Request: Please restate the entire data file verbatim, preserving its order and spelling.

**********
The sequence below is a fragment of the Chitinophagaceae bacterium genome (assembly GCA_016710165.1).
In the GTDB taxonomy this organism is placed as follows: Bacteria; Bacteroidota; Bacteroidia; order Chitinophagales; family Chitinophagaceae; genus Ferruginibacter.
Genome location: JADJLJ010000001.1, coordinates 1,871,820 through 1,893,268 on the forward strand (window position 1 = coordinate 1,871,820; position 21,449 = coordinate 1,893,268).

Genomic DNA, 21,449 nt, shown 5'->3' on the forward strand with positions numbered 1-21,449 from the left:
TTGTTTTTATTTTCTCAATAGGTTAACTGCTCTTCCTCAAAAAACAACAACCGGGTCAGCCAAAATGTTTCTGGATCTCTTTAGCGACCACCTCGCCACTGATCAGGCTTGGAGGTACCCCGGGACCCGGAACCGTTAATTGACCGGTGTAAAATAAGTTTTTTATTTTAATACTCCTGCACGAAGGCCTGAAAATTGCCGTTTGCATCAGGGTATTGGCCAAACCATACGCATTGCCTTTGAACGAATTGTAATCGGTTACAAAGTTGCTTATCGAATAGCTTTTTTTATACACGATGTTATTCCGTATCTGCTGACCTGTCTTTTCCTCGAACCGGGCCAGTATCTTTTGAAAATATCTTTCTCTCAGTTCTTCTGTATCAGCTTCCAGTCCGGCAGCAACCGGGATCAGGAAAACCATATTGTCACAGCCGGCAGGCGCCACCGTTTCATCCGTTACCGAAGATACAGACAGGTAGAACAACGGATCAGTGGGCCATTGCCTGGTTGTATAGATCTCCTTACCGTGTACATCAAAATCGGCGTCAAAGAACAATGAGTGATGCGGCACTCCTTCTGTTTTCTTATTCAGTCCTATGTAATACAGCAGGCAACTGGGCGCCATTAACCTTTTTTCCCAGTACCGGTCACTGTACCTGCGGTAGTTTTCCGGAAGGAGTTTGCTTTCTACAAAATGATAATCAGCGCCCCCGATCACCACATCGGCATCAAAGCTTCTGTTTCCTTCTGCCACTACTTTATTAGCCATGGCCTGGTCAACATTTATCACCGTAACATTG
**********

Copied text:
The sequence below is a fragment of the Chitinophagaceae bacterium genome (assembly GCA_016710165.1).
In the GTDB taxonomy this organism is placed as follows: Bacteria; Bacteroidota; Bacteroidia; order Chitinophagales; family Chitinophagaceae; genus Ferruginibacter.
Genome location: JADJLJ010000001.1, coordinates 1,871,820 through 1,893,268 on the forward strand (window position 1 = coordinate 1,871,820; position 21,449 = coordinate 1,893,268).

Genomic DNA, 21,449 nt, shown 5'->3' on the forward strand with positions numbered 1-21,449 from the left:
TTGTTTTTATTTTCTCAATAGGTTAACTGCTCTTCCTCAAAAAACAACAACCGGGTCAGCCAAAATGTTTCTGGATCTCTTTAGCGACCACCTCGCCACTGATCAGGCTTGGAGGTACCCCGGGACCCGGAACCGTTAATTGACCGGTGTAAAATAAGTTTTTTATTTTAATACTCCTGCACGAAGGCCTGAAAATTGCCGTTTGCATCAGGGTATTGGCCAAACCATACGCATTGCCTTTGAACGAATTGTAATCGGTTACAAAGTTGCTTATCGAATAGCTTTTTTTATACACGATGTTATTCCGTATCTGCTGACCTGTCTTTTCCTCGAACCGGGCCAGTATCTTTTGAAAATATCTTTCTCTCAGTTCTTCTGTATCAGCTTCCAGTCCGGCAGCAACCGGGATCAGGAAAACCATATTGTCACAGCCGGCAGGCGCCACCGTTTCATCCGTTACCGAAGATACAGACAGGTAGAACAACGGATCAGTGGGCCATTGCCTGGTTGTATAGATCTCCTTACCGTGTACATCAAAATCGGCGTCAAAGAACAATGAGTGATGCGGCACTCCTTCTGTTTTCTTATTCAGTCCTATGTAATACAGCAGGCAACTGGGCGCCATTAACCTTTTTTCCCAGTACCGGTCACTGTACCTGCGGTAGTTTTCCGGAAGGAGTTTGCTTTCTACAAAATGATAATCAGCGCCCCCGATCACCACATCGGCATCAAAGCTTCTGTTTCCTTCTGCCACTACTTTATTAGCCATGGCCTGGTCAACATTTATCACCGTAACATTG